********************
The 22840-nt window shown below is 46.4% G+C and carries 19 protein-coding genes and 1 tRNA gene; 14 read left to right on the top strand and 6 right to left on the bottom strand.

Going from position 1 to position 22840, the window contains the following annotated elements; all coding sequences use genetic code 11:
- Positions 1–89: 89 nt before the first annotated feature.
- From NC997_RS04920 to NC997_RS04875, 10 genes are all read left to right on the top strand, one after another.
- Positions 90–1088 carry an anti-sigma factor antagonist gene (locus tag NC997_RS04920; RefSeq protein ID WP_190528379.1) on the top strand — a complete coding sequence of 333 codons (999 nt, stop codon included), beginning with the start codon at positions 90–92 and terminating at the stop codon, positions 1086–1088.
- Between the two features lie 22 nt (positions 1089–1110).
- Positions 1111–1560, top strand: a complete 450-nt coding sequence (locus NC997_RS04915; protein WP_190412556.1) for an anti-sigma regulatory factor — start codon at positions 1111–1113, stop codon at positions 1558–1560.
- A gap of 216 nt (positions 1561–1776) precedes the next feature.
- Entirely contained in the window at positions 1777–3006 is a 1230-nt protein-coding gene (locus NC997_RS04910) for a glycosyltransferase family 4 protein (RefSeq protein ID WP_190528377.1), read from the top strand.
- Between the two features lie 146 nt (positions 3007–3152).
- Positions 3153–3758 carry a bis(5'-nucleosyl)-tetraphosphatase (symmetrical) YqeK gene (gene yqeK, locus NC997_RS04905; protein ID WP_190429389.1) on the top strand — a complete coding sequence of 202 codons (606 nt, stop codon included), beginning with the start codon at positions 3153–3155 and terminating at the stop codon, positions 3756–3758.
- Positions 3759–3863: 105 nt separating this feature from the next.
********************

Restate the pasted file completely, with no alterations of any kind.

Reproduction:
The 22840-nt window shown below is 46.4% G+C and carries 19 protein-coding genes and 1 tRNA gene; 14 read left to right on the top strand and 6 right to left on the bottom strand.

Going from position 1 to position 22840, the window contains the following annotated elements; all coding sequences use genetic code 11:
- Positions 1–89: 89 nt before the first annotated feature.
- From NC997_RS04920 to NC997_RS04875, 10 genes are all read left to right on the top strand, one after another.
- Positions 90–1088 carry an anti-sigma factor antagonist gene (locus tag NC997_RS04920; RefSeq protein ID WP_190528379.1) on the top strand — a complete coding sequence of 333 codons (999 nt, stop codon included), beginning with the start codon at positions 90–92 and terminating at the stop codon, positions 1086–1088.
- Between the two features lie 22 nt (positions 1089–1110).
- Positions 1111–1560, top strand: a complete 450-nt coding sequence (locus NC997_RS04915; protein WP_190412556.1) for an anti-sigma regulatory factor — start codon at positions 1111–1113, stop codon at positions 1558–1560.
- A gap of 216 nt (positions 1561–1776) precedes the next feature.
- Entirely contained in the window at positions 1777–3006 is a 1230-nt protein-coding gene (locus NC997_RS04910) for a glycosyltransferase family 4 protein (RefSeq protein ID WP_190528377.1), read from the top strand.
- Between the two features lie 146 nt (positions 3007–3152).
- Positions 3153–3758 carry a bis(5'-nucleosyl)-tetraphosphatase (symmetrical) YqeK gene (gene yqeK, locus NC997_RS04905; protein ID WP_190429389.1) on the top strand — a complete coding sequence of 202 codons (606 nt, stop codon included), beginning with the start codon at positions 3153–3155 and terminating at the stop codon, positions 3756–3758.
- Positions 3759–3863: 105 nt separating this feature from the next.